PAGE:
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Some people who got $600 stimulus checks might not get $1,400 checks

Updated Jan 27th, 2021 8:41AM EST
Stimulus checks update
Image: Kevin Dietsch - Pool via CNP/MEGA
  • President Joe Biden says that he’s “open to negotiate” the details of the $1,400 stimulus checks, including the number of people who might be eligible to receive them.
  • While campaigning for Jon Ossoff and Raphael Warnock in Georgia, Biden promised that Democrats would deliver $2,000 checks if the two Senate candidates won their runoff races.
  • If Democrats can’t get the 60 votes they need to pass Biden’s relief package, they might use the budget reconciliation process to pass the bill with a simple majority.

One of the campaign promises that likely helped push Democratic candidates Jon Ossoff and Raphael Warnock over the top in their Georgia Senate runoff races late last year was that of an additional $1,400 stimulus check to bring the total amount of the Economic Impact Payments to $2,000.

Once President Trump began pushing Congress for bigger checks, Democrats immediately began to carry the torch for the proposal. The House voted to boost the stimulus checks just days after Trump made the suggestion, but when Sen. Chuck Schumer (D-NY) tried to do the same in the Senate, Majority Leader Mitch McConnell repeatedly blocked the bill. Democrats made this obstruction one of their primary talking points in Georgia, telling voters that the only way to get $2,000 checks was to vote for Ossoff and Warnock, giving Democrats control of the Senate.

Georgia’s voters obliged, but getting another stimulus package through Congress still looks like an uphill battle.

The filibuster rules make it virtually impossible to pass a piece of legislation in the Senate without 60 votes. As such, with the Senate split 50-50 between Democrats and Republicans, President Biden needs at least ten Republicans to vote with the Democrats if he wants to pursue any of his top policy goals. The problem is that few, if any, Republicans are on board with his $1.9 trillion stimulus proposal, which means that the president is likely going to have to alter the proposal, which he hinted during a briefing on Monday that he was willing to do:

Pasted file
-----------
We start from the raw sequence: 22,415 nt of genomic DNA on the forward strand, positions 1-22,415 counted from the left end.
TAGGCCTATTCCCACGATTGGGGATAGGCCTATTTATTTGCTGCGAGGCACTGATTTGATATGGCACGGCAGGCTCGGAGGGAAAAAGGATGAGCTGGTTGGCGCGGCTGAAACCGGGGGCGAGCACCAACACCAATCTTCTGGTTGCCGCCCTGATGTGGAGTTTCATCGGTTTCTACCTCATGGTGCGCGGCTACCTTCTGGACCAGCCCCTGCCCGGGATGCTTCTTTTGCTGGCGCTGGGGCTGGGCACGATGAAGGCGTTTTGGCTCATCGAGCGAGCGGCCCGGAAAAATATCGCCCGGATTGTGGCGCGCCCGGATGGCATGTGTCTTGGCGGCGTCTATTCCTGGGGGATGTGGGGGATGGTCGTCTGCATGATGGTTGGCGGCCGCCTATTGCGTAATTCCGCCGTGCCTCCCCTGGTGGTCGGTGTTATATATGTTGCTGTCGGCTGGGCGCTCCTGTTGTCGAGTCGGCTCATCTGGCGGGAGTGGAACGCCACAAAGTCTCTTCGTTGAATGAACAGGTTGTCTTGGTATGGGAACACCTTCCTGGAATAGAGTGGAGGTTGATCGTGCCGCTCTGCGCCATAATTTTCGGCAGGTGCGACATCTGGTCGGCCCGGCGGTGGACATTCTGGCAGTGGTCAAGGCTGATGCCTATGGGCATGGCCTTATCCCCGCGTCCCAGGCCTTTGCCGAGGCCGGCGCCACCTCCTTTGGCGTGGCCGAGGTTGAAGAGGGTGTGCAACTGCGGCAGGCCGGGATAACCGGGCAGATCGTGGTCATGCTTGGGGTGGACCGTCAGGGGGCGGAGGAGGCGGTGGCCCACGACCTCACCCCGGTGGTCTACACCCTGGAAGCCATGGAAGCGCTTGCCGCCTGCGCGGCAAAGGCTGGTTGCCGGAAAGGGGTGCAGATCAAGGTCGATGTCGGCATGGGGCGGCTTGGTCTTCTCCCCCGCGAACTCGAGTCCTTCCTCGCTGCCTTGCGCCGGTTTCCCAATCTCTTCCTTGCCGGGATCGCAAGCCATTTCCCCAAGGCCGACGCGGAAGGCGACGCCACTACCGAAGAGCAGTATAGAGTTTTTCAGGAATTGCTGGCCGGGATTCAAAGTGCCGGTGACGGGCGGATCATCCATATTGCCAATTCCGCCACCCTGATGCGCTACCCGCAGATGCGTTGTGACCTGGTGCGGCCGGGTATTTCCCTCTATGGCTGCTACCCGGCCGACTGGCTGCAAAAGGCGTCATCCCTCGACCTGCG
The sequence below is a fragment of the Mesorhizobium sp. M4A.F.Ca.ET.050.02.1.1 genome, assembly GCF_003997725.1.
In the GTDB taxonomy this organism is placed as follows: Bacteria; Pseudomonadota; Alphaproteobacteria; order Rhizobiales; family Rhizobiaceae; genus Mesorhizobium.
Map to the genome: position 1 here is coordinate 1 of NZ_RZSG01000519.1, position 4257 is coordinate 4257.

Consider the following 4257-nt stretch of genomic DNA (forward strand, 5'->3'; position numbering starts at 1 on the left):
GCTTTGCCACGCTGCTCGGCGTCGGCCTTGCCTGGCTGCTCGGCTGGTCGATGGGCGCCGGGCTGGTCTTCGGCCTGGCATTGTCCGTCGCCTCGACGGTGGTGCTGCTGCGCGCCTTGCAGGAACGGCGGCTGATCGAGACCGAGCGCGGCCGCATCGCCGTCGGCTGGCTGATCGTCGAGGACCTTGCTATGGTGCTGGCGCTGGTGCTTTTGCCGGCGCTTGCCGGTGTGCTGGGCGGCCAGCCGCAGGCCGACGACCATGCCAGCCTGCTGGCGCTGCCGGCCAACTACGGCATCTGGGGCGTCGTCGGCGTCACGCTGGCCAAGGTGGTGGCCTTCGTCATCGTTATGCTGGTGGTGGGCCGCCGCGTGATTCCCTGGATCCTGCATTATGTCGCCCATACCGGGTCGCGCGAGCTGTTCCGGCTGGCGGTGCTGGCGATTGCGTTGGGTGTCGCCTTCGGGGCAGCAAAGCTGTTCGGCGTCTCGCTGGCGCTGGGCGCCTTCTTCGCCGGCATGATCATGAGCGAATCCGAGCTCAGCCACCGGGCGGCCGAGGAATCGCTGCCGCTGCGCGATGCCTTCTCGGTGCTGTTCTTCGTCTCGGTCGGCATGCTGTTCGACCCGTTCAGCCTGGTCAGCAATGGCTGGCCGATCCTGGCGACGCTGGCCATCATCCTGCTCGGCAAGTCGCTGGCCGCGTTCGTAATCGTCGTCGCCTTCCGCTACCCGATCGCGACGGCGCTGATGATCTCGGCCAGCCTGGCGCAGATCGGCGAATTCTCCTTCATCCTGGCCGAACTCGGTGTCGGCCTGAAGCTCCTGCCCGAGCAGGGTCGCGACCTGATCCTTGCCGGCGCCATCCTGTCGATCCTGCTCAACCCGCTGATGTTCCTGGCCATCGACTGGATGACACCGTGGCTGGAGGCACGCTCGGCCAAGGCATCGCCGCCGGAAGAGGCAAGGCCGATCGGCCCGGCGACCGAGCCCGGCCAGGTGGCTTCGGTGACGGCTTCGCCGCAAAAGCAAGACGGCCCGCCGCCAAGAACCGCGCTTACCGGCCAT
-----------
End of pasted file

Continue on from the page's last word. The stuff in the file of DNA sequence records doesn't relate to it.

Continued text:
And we’re going to have arguments.

For example, you know I proposed that we — because it was bipartisan, I thought it would increase the prospects of passage — the additional $1,400 in direct cash payment to folks.  Well, there’s legitimate reason for people to say, “Do you have the lines drawn the exact right way?  Should it go to anybody making over X-number of dollars or why?”  I’m open to negotiate those things.  That’s all.

Several lawmakers have voiced concern about the $1,400 stimulus checks because they aren’t targeted to those who have been most severely affected by the pandemic. Even Sen. Joe Manchin, a Democrat from West Virginia, signaled that he didn’t think the direct payments should be a top priority for Biden’s administration.

This seems to leave the door open to the possibility that the $1,400 checks don’t get sent to everyone who received a $600 check when the last stimulus package was signed into law. As a reminder, in the last two major COVID-19 relief packages, individuals earning up to $75,000 received the full amount of the direct payments, as did married couples who earned up to $150,000. That threshold might change for the next round of checks.

President Biden also says he doesn’t want to “cherry pick” which parts of the $1.9 trillion package end up in the final bill, because they each go “hand in glove,” but it sounds like there may be some cherry-picking if the Democrats can’t get the votes they need in the Senate. Democrats could also resort to using a process known as budget reconciliation to get the bill passed with a simple majority vote. If all 50 Democrats voted in favor of the bill, Vice President Kamala Harris would break the tie, and they wouldn’t need a single Republican vote.

“The decision to use reconciliation will depend upon how these negotiations go,” Biden said. “And let me make clear about negotiations: I’ve always believed part of negotiation — on the part of a President and/or a chairman of a committee trying to get a major piece of legislation passed — is about consultation.”

[Update 1/27: Reworded a sentence that suggested Trump was the first to push for bigger stimulus checks.]

Jacob Siegal
Jacob Siegal Associate Editor

Jacob Siegal is Associate Editor at BGR, having joined the news team in 2013. He has over a decade of professional writing and editing experience, and helps to lead our technology and entertainment product launch and movie release coverage.